Lenders begin identifying NPAs for transfer to proposed bad bank

Banks to give data on stressed accounts with principal outstanding of Rs 500 crore and more
Representational image (File photo)
Representational image (File photo)

NEW DELHI:  India’s bad loan clean-up exercise seems to have begun with lenders having already identified corporate loans of over Rs 1.45 lakh crore so far that will be transferred to the planned Asset Reconstruction Company (ARC). While the true level of NPAs resulting from Covid-19 remains unclear since the Supreme Court’s standstill order on NPA recognition is still in place, sources say that there are NPAs worth nearly Rs 2.5 lakh crore in around 70 large accounts that banks currently have no power to recover.

“These are all stressed assets… The ARC-AMC (Asset Management Company) model will enable aggregation of these toxic assets from several banks to a single entity with professionals whose sole focus would be value-maximisation in a market-led way. The transfer of stressed assets to ARC will happen at net book value,” said an industry source.

In fact, the Indian Banks’ Association (IBA) has also asked lenders to furnish data on stressed accounts with principal outstanding worth Rs 500 crore and above. This exercise will help in assessing the capital required to float the proposed ‘bad bank’. The IBA is currently working with the Department of Financial Services and a few lenders to set up the ARC, whose objective is to extract capital stuck in soured loans and help banks to focus on credit.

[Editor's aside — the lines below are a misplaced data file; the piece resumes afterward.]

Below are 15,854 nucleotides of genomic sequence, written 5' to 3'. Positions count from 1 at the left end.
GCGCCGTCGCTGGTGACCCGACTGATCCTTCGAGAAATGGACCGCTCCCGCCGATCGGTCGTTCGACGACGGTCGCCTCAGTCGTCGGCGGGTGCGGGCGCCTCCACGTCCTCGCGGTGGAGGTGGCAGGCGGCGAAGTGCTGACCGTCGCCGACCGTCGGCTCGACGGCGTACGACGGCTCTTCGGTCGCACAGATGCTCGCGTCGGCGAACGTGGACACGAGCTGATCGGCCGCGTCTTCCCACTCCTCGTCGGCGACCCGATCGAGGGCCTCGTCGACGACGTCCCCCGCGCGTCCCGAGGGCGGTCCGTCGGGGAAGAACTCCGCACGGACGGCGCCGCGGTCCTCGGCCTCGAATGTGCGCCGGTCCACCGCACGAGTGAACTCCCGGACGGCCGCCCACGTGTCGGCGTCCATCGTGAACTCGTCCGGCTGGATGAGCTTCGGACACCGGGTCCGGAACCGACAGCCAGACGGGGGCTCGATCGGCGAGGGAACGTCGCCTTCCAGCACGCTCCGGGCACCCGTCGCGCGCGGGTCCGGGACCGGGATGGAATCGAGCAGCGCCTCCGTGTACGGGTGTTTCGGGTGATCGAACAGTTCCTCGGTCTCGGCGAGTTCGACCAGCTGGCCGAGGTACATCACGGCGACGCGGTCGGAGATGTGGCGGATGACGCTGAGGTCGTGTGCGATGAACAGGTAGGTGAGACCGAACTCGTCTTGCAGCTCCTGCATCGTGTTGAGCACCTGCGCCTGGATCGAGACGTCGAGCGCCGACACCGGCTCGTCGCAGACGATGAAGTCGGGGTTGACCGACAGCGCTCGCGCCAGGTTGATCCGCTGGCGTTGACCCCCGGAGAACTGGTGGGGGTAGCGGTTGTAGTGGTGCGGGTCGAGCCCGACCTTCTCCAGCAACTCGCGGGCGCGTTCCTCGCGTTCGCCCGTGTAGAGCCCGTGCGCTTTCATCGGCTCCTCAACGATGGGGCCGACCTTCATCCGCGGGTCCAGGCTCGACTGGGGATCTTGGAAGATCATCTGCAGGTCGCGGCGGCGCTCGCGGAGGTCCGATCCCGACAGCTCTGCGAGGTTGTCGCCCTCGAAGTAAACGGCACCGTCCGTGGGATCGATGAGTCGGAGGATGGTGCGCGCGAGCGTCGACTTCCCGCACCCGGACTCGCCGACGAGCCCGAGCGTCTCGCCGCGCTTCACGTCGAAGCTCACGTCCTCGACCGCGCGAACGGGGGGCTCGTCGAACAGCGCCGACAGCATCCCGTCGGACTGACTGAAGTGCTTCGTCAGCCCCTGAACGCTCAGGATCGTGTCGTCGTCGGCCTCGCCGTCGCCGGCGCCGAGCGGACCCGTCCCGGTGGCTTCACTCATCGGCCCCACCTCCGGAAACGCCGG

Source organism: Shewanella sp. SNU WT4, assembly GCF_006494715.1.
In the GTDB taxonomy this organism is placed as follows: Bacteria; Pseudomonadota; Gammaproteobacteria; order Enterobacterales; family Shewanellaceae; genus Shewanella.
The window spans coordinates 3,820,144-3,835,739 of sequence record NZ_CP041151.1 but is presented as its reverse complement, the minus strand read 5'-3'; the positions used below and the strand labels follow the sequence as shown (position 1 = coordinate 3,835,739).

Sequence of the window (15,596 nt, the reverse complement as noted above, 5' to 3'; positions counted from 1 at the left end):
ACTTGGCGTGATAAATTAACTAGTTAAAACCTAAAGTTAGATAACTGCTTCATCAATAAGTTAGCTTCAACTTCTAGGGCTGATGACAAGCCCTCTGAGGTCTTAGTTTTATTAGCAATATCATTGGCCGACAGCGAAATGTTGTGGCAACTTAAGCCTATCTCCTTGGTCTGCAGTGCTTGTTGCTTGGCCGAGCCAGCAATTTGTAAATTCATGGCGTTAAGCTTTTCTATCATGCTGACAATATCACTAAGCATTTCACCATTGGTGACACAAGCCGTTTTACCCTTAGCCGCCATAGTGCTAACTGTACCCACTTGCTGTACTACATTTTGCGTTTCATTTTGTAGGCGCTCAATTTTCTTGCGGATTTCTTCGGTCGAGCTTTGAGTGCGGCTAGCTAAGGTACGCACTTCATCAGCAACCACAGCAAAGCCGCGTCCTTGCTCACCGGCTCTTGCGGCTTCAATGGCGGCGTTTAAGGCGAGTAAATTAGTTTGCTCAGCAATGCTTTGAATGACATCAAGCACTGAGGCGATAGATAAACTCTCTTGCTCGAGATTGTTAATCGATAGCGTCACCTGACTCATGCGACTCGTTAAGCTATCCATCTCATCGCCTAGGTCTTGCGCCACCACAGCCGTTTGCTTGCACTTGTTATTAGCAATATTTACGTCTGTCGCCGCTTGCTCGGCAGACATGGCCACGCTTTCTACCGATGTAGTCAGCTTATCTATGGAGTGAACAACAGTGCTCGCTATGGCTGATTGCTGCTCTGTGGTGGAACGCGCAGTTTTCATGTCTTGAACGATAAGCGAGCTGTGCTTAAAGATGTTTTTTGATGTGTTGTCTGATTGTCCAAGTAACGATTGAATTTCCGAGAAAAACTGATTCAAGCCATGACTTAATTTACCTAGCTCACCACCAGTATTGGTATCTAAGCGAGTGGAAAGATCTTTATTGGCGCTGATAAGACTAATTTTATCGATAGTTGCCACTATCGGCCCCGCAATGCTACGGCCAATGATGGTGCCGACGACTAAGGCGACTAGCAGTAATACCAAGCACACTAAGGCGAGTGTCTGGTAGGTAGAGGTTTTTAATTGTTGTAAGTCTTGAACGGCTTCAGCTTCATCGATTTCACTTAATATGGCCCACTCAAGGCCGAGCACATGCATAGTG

Typically, ARCs purchase loans by offering 15 per cent cash and the remaining 85 per cent in security receipts against bad debts, entitling banks to get a return in line with the amount recovered. While the Centre will not provide any direct equity support to the ARC, it may provide sovereign guarantees that may be needed to meet regulatory requirements. Experts, however, warn that the bad bank may not yield proper results without sufficient recapitalisation.

Meanwhile, India’s overall Gross NPA ratio expected to rise from 7.5 per cent in September  2020 to 13.5 per cent by September this year under the baseline scenario, according to the RBI’s Financial Stability Report. If the macroeconomic environment worsens, the GNPA ratio may escalate to 14.8 per cent. 

Related Stories

No stories found.

The New Indian Express